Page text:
Stethoscope Cover Joins Fight Against MRSA and Spread of Infection

Jul 13 2020 Published by under Uncategorized

If you were to name one object that is associated with doctors, what would it be? Chances are that most of us would name Stethoscope – that trusty instrument that is always wrapped around their necks and is a constant companion of the doctors and nurses.

It is unusual to go to the doctor’s office and not be examined with the use of stethoscope, which is used to listen to heart, lungs and blood flow.

However, have you stopped to think about where else that stethoscope been? Whom else it has touched? Has your doctor cleaned your stethoscope after seeing his or her last patient? And are you (or your doctor) at some risk if this stethoscope has not been cleaned?

Stethoscope – Some “Dirty” Facts

Well, as it turns out, these are not trivial questions. It is also a bit strange, considering that for pretty much every other activity, the doctors or nurses take precautions to protect themselves and the patients. They wear fresh disposable examination gloves for each patient and then discard them after use. They use fresh paper liners for examination table, put new disposable tips for their digital thermometers when they take temperatures, and use fresh tips on otoscopes when they examine your ears. All for good reason – they do not want to contaminate the next patient with viruses or microbes from the previous patient.

So, what about the stethoscope? Should there be such precautions taken? Well, the answer is an emphatic yes. In fact there have been a number of studies that point out that majority of stethoscopes do in fact carry disease-carrying microbes including the drug-resistant bacteria MRSA. For example, one study showed that 90% of the physicians’ stethoscopes were contaminated with microbes, whereas another study showed that only a third of the healthcare workers cleaned their stethoscopes regularly. One of the microbes that is often found is a deadly drug-resistant bacteria called MRSA.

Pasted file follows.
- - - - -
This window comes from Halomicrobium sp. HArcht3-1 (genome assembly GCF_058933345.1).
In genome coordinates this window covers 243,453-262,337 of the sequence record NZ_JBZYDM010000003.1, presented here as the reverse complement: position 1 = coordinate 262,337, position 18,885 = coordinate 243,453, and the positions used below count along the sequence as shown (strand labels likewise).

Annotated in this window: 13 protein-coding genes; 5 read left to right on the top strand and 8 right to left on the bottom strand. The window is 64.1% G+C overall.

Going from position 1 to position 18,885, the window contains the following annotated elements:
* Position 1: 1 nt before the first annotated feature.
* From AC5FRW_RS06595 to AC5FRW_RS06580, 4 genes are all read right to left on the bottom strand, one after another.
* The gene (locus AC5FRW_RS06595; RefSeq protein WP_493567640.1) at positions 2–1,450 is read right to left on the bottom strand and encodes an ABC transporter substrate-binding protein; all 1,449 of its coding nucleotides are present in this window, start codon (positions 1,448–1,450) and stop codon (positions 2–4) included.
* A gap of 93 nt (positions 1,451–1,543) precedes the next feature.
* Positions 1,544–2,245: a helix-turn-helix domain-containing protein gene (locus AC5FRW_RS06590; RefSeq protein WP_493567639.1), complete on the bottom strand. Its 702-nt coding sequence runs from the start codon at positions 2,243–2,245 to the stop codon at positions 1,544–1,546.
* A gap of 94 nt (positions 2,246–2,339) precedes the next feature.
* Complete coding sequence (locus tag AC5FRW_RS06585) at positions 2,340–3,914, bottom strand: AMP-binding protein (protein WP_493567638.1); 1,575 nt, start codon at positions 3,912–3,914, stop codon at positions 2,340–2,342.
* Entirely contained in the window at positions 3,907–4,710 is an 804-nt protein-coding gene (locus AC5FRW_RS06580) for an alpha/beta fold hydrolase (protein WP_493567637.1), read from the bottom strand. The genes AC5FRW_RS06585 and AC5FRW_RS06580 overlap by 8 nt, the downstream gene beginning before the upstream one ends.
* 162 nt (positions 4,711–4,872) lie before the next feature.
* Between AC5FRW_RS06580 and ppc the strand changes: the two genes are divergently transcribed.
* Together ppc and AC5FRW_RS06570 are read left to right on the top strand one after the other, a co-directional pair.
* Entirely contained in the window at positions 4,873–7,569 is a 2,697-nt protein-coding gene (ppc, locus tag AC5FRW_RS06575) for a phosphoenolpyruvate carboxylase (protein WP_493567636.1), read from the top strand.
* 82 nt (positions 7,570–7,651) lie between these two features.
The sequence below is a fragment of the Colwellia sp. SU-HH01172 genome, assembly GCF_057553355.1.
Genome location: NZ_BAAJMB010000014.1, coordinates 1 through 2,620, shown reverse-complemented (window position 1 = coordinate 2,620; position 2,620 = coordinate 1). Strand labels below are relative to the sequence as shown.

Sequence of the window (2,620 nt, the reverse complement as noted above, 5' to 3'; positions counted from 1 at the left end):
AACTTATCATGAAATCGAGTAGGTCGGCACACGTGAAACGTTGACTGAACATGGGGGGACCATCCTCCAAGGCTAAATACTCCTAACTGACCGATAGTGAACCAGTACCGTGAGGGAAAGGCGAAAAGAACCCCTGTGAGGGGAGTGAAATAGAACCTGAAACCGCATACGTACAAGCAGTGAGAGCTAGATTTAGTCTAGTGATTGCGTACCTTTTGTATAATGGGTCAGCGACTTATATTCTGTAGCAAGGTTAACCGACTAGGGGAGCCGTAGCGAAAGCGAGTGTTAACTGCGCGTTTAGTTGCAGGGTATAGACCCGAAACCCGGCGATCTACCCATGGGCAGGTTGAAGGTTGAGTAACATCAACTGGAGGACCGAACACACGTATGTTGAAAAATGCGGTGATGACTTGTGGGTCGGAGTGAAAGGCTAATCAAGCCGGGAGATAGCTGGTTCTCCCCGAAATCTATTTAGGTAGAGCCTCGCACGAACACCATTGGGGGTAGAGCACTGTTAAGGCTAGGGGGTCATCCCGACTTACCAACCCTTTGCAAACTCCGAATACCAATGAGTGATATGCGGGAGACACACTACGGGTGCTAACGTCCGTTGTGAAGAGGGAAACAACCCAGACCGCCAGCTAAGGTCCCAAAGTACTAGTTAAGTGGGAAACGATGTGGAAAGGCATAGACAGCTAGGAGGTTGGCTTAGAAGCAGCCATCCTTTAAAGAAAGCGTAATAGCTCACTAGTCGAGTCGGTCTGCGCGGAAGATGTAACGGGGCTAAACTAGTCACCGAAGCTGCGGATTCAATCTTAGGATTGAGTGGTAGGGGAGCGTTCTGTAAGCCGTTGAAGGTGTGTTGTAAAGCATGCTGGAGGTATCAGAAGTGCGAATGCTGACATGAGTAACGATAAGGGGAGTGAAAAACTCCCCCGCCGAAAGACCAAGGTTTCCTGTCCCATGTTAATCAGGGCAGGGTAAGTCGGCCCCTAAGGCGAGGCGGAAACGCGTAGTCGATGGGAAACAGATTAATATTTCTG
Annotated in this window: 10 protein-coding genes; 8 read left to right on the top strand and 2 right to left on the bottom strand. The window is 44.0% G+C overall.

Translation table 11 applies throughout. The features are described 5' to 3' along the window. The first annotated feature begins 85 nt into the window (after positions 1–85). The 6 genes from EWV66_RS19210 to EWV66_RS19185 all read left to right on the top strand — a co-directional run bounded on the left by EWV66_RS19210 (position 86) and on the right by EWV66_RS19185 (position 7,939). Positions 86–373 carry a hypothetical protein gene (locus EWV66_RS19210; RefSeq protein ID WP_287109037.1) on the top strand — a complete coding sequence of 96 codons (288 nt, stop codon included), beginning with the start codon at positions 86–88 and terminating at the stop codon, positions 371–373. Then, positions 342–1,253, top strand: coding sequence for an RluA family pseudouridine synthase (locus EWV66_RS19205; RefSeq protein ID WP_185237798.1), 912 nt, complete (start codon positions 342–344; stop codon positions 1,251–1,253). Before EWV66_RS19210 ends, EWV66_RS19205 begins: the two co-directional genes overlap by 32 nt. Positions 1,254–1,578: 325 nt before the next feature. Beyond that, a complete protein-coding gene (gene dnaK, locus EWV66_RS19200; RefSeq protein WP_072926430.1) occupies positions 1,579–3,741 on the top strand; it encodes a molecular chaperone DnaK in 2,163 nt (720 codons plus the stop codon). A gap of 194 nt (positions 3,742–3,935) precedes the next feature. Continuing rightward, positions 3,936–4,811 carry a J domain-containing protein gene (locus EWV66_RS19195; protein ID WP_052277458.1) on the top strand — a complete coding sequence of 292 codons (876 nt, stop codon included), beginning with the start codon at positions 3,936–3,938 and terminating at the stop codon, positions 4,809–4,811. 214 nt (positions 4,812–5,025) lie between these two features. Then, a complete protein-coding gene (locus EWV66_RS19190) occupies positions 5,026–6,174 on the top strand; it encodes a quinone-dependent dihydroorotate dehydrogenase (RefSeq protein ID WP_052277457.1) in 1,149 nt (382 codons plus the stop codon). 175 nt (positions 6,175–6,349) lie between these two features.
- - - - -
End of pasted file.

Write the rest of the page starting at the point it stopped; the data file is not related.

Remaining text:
MRSA – A Deadly and Expensive Healthcare Problem

MRSA, short for methicillin-resistant Staphylococcus aureus, is a kind of Staphylococcus aureus (“staph”) bacteria that is resistant to some kinds of antibiotics. Amongst others, it is resistant to a family of antibiotics related to penicillin that includes antibiotics called methicillin and oxacillin. Almost a third of the population carries staph bacteria on their skin or in their noses, most of the time without any ill-effects. However, in sick patients whose immune-systems are already compromised, they can wreck havoc and can cause serious illnesses and even death.

Today, hospitals are a major cause of spread of infections. After-all, this is a high risk environment with a large number of sick, immuno-compromised patients concentrated in one area, and infections can spread rapidly here. Around June 2007, it was estimated that some 2.4% of all hospital patients (or 880,000 patients) had MRSA infection, a staggering number. Considering that MRSA infections have been rising exponentially (starting with only 2,000 cases in 1993, jumping to some 368,000 cases in 2005, and to 880,000 cases in 2007), today this number could be well over a million cases.